[Venezuelan President Nicolás Maduro] possesses, however, few of his predecessor’s resources, lacking not just oil revenue but Chávez’s surplus of charisma, humour and political skill. Maduro, unable to end the crisis, has increasingly sided with the privileged classes against the masses; his security forces are regularly dispatched into barrios to repress militants under the guise of fighting crime. Having lost its majority in Congress, the government, fearing it can’t win at the polls the way Chávez did, cancelled gubernatorial elections that had been set for December last year (though they now appear to be on again). Maduro has convened an assembly to write a new constitution, supposedly with the objective of institutionalising the power of social movements, though it is unlikely to lessen the country’s polarisation.
Prof Sandra Liebenberg has a good article in Business Day today in which she also criticises the attack by Johannesburg mayor Amos Masondo on the judgment of Judge Moroa Tsoka in the Phiri water case. Money quote:
There may of course be legitimate debate about whether the judge got it right, and this is an important part of public discourse and debate in a democratic society. As is the case with legislation and policy, court judgments should also be exposed to robust critique and debate. This is fundamental to a vibrant democracy.
However, it is an entirely different matter to call into question, as Masondo has done, the duty of judges to interpret constitutional rights and to grant effective remedies in the cases that come before them. The suggestion that, in performing this role, judges are acting as though they are “above the law” or that they should form a political party if they wish to govern the land undermines the fundamental principle of the rule of law. It also contributes nothing to democratic debate about the meaning and implications of constitutional rights for the governance of our country.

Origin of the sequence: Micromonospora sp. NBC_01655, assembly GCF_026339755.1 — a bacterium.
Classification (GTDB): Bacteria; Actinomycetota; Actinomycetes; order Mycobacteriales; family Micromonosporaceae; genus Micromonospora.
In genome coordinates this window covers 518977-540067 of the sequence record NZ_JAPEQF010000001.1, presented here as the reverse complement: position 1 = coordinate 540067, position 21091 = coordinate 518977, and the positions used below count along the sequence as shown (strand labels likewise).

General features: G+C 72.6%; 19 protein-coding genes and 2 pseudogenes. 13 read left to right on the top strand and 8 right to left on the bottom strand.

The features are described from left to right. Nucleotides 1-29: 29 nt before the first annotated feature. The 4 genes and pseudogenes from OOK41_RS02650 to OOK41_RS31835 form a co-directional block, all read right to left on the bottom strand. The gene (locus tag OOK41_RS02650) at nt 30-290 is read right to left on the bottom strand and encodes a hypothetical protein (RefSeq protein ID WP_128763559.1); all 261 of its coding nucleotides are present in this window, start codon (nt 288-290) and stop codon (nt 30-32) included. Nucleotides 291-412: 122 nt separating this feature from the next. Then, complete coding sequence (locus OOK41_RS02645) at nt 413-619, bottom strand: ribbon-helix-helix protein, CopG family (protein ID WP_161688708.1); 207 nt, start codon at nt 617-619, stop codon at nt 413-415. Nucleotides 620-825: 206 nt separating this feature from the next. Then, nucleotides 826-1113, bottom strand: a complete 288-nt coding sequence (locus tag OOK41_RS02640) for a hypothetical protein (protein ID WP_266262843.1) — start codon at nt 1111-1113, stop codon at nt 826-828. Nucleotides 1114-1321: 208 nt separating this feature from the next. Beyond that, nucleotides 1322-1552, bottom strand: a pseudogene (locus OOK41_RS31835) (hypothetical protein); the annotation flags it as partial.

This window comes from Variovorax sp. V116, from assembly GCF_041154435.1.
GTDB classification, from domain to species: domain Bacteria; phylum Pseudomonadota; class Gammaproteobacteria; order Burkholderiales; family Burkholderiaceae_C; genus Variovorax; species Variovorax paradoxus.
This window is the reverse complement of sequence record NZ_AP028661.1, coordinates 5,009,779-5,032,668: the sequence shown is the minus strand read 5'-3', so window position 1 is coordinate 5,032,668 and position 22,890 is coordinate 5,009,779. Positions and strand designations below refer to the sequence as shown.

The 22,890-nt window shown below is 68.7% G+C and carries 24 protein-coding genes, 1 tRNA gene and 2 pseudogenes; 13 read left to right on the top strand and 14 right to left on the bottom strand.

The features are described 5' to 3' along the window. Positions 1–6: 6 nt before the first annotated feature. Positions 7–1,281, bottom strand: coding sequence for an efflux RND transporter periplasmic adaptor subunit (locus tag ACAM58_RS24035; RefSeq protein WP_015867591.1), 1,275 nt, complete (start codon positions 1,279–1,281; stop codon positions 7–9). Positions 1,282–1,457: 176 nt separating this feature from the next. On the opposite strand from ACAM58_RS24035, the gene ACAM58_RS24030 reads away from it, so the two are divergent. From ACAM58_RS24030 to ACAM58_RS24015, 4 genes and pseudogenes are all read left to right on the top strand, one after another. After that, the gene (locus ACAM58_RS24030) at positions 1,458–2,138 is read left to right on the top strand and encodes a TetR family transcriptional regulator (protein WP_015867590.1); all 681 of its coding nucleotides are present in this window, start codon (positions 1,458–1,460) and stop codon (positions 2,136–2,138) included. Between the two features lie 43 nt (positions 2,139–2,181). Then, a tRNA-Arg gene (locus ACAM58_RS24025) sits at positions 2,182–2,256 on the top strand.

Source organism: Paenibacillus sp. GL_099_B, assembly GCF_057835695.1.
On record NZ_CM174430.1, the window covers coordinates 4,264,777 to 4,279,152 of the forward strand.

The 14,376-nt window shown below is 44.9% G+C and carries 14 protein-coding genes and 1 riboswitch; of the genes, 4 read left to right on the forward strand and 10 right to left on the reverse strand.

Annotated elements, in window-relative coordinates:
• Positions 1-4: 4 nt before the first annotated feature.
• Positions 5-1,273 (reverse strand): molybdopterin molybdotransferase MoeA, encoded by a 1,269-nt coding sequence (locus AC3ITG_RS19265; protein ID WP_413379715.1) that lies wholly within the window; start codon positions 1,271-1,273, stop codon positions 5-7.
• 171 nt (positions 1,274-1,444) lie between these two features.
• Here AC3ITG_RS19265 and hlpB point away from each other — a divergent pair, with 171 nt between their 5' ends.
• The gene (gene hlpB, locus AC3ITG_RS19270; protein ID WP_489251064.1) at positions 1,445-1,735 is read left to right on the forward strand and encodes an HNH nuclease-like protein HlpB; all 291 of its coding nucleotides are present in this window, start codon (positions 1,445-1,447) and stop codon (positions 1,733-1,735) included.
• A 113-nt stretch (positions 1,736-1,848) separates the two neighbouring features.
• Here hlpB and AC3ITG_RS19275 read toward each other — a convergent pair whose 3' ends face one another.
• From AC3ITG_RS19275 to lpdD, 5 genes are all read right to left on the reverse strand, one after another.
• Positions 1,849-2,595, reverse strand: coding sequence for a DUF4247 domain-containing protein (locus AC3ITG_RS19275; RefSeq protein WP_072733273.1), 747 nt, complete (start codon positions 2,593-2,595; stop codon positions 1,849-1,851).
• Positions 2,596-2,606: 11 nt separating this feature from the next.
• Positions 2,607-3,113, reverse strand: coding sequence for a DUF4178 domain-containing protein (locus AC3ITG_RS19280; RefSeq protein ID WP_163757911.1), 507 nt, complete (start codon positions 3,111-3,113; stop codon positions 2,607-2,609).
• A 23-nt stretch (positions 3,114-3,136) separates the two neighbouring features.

I also totally agree with Prof Liebenberg – following Justice Albie Sachs? – that we should view judgments of the Constitutional Court as part of our democratic conversation. Judges are independent but the courts are one of the three branches of government and their decisions must be viewed in that light.
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Instead of viewing the courts’ role in enforcing these rights as an unwelcome intrusion, Johannesburg should understand that this is part of the “constitutional conversation” between courts, the government and civil society on how best to realise human rights. Rather than detracting from democratic politics, the judicial enforcement of human rights enriches constitutional democracy. The city should view judicial intervention in cases such as Mazibuko as an opportunity for research and reflection on whether its policies are consonant with the Bill of Rights. This will enable a more constructive dialogue on whether we as South Africans are meeting our constitutional commitments to the poor.